Want to know more about the broadband available in your area? This guide will tell you all you need to know about the different types of broadband available to your postcode –– including fibre –– as well as the best broadband providers and the right broadband deals for you.
The majority of home broadband connections will be either ADSL, fibre-optic, or cable broadband, with ADSL and fibre available to the vast majority of UK homes.
- ADSL broadband: the slowest broadband network that's still widely-available, serviced through the UK's copper phone line network that reaches 99% of the country.
- Superfast fibre broadband: supplied by a fibre-to-the-cabinet connection and available to over 95% of the UK.
- Cable broadband: also widely-available, but only around 52% since it's currently only offered by Virgin Media.
- Full fibre broadband: limited to certain locations with the new full fibre infrastructure, currently at 18%.
If you're unsure about what broadband is available in your area, you should use a broadband availability checker to see whether you can get fibre in your area.
What broadband can I get?
To find out what broadband is available to you, use the Uswitch broadband postcode checker to see which packages and speeds are available in your area.
By switching broadband, you might be able to double your connection speed and, if you're currently out-of-contract, save money too. Checking your postcode can help you find a better broadband package that's right for you.
We also recently rolled out a brand new, more accurate broadband checker, which tells you the speeds and packages you can get at your address, not just your local area. Try our Broadband Network Checker for more bespoke results.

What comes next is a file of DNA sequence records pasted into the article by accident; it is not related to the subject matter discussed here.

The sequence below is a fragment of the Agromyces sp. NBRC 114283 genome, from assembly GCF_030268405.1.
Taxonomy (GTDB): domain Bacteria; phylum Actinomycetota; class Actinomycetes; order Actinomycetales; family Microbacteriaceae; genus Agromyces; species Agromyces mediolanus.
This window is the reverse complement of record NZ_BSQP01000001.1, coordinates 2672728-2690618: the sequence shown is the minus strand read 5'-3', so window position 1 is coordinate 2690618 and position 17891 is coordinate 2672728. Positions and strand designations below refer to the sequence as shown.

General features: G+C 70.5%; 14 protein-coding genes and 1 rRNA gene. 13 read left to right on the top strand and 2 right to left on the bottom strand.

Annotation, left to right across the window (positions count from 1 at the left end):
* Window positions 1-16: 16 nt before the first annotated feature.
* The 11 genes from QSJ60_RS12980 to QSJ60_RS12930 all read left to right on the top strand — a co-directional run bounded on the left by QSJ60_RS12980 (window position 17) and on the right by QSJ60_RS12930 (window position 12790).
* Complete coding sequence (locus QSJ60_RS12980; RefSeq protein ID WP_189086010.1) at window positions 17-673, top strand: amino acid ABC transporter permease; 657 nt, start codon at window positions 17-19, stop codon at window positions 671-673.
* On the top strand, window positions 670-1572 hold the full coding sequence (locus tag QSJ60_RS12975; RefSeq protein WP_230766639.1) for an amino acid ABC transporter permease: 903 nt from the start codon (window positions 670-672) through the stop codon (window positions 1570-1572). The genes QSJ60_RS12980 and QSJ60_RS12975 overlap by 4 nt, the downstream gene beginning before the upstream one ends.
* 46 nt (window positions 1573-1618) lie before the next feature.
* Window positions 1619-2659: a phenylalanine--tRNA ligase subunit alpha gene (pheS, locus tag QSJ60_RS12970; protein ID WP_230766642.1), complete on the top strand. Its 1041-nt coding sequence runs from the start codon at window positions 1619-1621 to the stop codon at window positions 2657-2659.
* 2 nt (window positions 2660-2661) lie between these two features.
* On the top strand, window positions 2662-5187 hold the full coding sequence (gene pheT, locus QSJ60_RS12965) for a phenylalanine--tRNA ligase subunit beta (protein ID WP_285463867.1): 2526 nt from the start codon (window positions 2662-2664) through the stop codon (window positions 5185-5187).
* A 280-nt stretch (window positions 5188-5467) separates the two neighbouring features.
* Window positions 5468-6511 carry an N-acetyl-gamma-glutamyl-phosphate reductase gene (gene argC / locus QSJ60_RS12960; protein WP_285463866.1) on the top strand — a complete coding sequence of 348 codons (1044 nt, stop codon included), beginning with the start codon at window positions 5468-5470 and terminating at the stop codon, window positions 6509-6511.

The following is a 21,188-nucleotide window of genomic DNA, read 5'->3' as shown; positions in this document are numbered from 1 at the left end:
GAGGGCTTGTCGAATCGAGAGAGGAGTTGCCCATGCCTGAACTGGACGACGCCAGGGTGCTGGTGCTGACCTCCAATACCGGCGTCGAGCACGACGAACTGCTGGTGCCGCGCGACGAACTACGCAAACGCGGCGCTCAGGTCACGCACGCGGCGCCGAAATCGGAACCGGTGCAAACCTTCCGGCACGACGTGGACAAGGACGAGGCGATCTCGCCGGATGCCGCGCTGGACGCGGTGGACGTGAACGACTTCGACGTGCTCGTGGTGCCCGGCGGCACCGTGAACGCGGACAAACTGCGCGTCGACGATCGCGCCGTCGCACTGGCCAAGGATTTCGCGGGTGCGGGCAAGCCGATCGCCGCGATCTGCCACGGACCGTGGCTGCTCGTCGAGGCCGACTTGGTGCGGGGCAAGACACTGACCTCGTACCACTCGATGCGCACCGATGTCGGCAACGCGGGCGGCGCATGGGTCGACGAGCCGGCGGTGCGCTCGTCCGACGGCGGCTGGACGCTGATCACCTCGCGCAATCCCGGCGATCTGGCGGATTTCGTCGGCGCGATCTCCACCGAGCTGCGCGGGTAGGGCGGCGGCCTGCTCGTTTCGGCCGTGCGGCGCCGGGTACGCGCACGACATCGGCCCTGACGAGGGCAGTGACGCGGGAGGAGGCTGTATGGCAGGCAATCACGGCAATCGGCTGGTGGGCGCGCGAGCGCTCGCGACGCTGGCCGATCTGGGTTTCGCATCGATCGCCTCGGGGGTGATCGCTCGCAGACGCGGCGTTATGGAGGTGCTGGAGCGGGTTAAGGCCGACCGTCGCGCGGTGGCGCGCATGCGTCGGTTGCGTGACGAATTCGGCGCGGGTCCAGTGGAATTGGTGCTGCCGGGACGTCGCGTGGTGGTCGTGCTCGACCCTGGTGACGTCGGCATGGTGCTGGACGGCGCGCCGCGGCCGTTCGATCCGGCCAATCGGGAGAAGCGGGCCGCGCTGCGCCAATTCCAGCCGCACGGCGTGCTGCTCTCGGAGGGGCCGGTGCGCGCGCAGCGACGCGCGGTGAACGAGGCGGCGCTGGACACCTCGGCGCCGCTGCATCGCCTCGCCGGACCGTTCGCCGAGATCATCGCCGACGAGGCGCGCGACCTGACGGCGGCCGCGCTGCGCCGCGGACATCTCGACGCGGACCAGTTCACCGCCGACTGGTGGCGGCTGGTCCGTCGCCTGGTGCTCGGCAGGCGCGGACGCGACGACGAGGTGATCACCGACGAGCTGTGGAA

How fast is the broadband speed in my area?
You can also visit our broadband speed test page to compare your current connection against that of your neighbours, and to see if you're getting the speeds you're paying for.
Some out-of-contract customers on slower ADSL speeds might be paying more for their broadband than new customers with much faster fibre speeds, so it’s always worth checking if you could save money, or just find a better deal, switching provider.
Offered by nearly every UK broadband provider, this is the most widely-available type of broadband connection. ADSL runs on existing Openreach phone lines so it can potentially reach over 99% of UK homes. The data runs from telephone exchanges along copper telephone lines and into your home.
Due to the use of different frequencies, it is possible to use both telephone and internet at the same time on the same line — unlike the old days of dial-up internet.
Regular ADSL provides average broadband speeds around 10Mbps or 11Mbps, making it a good choice for smaller homes with only a few connected devices.
Fibre broadband in my area
Instead of copper wires, fibre broadband connections rely on fibre-optic cables for at least some of the connection. These fibre-optic cables can transmit data much faster, hence the boost in broadband speed.